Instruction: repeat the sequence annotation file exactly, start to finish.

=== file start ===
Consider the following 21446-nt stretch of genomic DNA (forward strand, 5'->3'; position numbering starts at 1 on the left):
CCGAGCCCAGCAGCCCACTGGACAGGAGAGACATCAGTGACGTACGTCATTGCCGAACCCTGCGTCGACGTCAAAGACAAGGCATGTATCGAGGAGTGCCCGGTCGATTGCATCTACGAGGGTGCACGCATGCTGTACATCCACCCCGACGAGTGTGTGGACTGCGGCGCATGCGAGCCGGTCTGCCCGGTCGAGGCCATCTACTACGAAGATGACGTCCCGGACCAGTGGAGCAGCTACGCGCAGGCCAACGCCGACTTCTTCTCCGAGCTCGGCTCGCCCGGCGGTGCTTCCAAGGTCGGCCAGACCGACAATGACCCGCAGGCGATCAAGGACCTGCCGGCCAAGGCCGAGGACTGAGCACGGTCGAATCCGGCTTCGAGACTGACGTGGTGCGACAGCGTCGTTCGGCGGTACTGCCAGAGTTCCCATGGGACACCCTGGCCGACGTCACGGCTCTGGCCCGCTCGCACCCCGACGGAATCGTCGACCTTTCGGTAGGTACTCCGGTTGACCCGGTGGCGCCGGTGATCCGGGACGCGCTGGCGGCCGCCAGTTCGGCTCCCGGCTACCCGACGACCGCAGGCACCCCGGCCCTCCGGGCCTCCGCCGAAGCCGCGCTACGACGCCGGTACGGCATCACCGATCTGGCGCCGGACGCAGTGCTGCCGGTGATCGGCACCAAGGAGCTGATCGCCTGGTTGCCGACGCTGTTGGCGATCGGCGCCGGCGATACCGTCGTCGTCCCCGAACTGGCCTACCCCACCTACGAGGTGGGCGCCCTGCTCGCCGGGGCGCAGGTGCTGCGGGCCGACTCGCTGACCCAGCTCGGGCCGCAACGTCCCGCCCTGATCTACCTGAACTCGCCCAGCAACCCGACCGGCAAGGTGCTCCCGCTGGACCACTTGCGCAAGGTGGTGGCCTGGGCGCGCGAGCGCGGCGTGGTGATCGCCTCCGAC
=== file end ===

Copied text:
Consider the following 21446-nt stretch of genomic DNA (forward strand, 5'->3'; position numbering starts at 1 on the left):
CCGAGCCCAGCAGCCCACTGGACAGGAGAGACATCAGTGACGTACGTCATTGCCGAACCCTGCGTCGACGTCAAAGACAAGGCATGTATCGAGGAGTGCCCGGTCGATTGCATCTACGAGGGTGCACGCATGCTGTACATCCACCCCGACGAGTGTGTGGACTGCGGCGCATGCGAGCCGGTCTGCCCGGTCGAGGCCATCTACTACGAAGATGACGTCCCGGACCAGTGGAGCAGCTACGCGCAGGCCAACGCCGACTTCTTCTCCGAGCTCGGCTCGCCCGGCGGTGCTTCCAAGGTCGGCCAGACCGACAATGACCCGCAGGCGATCAAGGACCTGCCGGCCAAGGCCGAGGACTGAGCACGGTCGAATCCGGCTTCGAGACTGACGTGGTGCGACAGCGTCGTTCGGCGGTACTGCCAGAGTTCCCATGGGACACCCTGGCCGACGTCACGGCTCTGGCCCGCTCGCACCCCGACGGAATCGTCGACCTTTCGGTAGGTACTCCGGTTGACCCGGTGGCGCCGGTGATCCGGGACGCGCTGGCGGCCGCCAGTTCGGCTCCCGGCTACCCGACGACCGCAGGCACCCCGGCCCTCCGGGCCTCCGCCGAAGCCGCGCTACGACGCCGGTACGGCATCACCGATCTGGCGCCGGACGCAGTGCTGCCGGTGATCGGCACCAAGGAGCTGATCGCCTGGTTGCCGACGCTGTTGGCGATCGGCGCCGGCGATACCGTCGTCGTCCCCGAACTGGCCTACCCCACCTACGAGGTGGGCGCCCTGCTCGCCGGGGCGCAGGTGCTGCGGGCCGACTCGCTGACCCAGCTCGGGCCGCAACGTCCCGCCCTGATCTACCTGAACTCGCCCAGCAACCCGACCGGCAAGGTGCTCCCGCTGGACCACTTGCGCAAGGTGGTGGCCTGGGCGCGCGAGCGCGGCGTGGTGATCGCCTCCGAC